Last week Appleseed won a lawsuit in the Nebraska Supreme Court which restored Medicaid benefits to hundreds of low-income parents unlawfully dropped from the program by the Nebraska Department of Health and Human Services (HHS). In the suit, Davio v. HHS, 280 Neb 263 (2010), class members challenged HHS’ policy of terminating a person’s Medicaid benefits as the result of a sanction under the Aid to Dependent Children (ADC) program. The ADC program provides monthly cash assistance to very low-income families (a family of three earning about $9,000 per year). The vast majority of people participating in the ADC program must do a work activity for a set number of hours per month, usually an average of 120. If they do not do the activity, they lose the cash assistance. But HHS went one step further and took away the ADC’s recipients Medicaid as well.
On Friday, the Nebraska Supreme Court found that HHS “unlawfully enlarged upon authorizing statutes and violated the principles of separation of powers,” when it stripped poor families of vital Medicaid coverage by approving a policy that allows HHS to impose a harsher sanction than specified by state law.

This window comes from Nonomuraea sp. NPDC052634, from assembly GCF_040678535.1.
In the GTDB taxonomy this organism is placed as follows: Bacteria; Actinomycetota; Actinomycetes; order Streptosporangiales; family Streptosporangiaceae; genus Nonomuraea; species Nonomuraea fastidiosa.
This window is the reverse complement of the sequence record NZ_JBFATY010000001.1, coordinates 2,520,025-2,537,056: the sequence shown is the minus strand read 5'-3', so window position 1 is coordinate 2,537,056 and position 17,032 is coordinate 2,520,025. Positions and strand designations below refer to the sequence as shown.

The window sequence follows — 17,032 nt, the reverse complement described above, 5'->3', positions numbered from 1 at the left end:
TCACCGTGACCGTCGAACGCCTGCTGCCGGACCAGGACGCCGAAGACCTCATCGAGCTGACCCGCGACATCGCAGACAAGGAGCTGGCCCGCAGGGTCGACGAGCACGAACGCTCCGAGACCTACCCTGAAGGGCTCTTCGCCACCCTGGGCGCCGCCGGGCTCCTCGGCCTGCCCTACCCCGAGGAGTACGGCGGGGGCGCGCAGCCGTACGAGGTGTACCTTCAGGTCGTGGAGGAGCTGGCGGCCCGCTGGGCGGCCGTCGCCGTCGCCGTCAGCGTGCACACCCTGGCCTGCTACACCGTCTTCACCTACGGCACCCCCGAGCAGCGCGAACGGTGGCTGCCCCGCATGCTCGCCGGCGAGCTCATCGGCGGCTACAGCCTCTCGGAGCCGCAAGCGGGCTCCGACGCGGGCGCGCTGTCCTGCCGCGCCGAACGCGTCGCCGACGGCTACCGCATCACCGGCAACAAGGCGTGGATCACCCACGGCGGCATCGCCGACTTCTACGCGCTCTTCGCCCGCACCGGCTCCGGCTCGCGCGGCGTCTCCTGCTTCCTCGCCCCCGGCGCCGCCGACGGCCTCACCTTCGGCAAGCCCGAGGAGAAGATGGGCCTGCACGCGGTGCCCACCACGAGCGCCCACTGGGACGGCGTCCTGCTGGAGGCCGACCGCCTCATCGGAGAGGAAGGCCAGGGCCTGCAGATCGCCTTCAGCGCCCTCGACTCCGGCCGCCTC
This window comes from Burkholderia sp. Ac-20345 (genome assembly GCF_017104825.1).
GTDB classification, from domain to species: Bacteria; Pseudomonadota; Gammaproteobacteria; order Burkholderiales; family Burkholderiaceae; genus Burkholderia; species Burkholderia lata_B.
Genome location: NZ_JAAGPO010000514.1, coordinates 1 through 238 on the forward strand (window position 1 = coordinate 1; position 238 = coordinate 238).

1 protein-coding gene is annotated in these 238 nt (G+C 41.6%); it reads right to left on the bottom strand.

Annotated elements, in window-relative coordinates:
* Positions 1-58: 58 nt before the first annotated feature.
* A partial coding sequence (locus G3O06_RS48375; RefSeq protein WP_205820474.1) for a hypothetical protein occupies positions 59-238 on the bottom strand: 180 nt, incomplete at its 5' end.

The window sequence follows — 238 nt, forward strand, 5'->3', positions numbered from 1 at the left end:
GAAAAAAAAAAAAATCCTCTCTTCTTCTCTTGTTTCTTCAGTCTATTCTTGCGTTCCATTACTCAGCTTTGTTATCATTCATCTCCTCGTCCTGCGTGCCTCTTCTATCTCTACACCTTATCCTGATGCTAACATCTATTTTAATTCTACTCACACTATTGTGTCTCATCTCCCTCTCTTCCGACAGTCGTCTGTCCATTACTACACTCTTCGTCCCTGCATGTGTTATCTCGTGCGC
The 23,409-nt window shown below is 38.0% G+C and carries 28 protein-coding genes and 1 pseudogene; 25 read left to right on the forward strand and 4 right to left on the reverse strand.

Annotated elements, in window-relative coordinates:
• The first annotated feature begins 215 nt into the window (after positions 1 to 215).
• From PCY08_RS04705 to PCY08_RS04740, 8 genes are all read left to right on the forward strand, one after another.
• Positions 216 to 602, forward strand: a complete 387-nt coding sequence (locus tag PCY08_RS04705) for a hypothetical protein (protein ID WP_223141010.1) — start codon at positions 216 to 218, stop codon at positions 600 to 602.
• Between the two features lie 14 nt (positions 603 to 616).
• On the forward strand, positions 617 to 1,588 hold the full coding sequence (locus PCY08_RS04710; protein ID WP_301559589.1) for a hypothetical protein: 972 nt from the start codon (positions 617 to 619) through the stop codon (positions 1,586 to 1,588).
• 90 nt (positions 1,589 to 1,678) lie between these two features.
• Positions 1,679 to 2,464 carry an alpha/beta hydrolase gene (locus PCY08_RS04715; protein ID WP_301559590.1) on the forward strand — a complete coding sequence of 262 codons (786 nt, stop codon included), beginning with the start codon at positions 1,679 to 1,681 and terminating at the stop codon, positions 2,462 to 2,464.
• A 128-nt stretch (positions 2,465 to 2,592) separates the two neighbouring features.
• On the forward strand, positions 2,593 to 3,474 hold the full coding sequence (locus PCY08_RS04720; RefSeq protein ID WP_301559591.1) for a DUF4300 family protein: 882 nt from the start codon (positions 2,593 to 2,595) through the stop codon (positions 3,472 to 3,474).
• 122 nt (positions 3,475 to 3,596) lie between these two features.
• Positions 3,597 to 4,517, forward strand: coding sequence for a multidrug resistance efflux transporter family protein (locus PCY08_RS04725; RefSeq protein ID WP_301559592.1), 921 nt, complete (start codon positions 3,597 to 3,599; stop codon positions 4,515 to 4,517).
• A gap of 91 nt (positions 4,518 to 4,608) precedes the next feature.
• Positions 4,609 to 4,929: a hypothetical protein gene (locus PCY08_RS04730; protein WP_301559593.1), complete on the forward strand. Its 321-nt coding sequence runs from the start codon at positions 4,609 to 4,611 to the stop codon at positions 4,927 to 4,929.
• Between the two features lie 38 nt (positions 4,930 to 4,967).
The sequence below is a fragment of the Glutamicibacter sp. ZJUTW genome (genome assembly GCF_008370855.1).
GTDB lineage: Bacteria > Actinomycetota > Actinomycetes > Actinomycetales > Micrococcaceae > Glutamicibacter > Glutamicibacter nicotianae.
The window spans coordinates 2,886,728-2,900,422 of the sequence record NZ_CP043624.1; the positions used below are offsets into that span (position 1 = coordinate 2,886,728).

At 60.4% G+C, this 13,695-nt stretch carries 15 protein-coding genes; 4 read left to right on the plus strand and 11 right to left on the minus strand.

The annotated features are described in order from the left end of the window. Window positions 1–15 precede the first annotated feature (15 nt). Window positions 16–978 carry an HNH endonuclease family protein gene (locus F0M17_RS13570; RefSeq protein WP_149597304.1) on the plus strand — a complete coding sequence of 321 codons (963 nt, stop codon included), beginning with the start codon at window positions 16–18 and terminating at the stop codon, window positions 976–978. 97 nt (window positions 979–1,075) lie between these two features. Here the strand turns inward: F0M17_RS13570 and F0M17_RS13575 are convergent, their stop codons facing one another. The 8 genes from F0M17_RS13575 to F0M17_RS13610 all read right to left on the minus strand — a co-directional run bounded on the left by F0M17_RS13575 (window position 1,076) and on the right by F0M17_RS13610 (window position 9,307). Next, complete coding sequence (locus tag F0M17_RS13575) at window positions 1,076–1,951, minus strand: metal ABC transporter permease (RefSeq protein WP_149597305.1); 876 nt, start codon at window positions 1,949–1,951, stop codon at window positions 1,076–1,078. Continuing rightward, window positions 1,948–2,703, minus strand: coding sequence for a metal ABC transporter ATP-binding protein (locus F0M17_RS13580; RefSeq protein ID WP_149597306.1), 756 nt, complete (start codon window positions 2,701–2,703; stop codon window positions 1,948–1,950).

This decision is good news for more than 6,000 low-income Nebraska parents that participate in the Employment First Program, which is intended to help families attain economic self sufficiency. Nebraska families that qualify for ADC depend on Medicaid coverage to access needed preventative and medical treatment. Indeed, providing consistent health care coverage allows families to be healthy, retain employment, and become self sufficient. The HHS policy of removing Medicaid only made it more difficult for families to work towards economic independence, contrary to the goals of ADC. In other words, economic independence and access to health care go hand-in-hand. The Legislature recognized this principle in setting its policy and the Davio decision maintains that policy. This means that today, those working hard towards self sufficiency can be assured they will have access to health care, a good thing for many Nebraskans in need.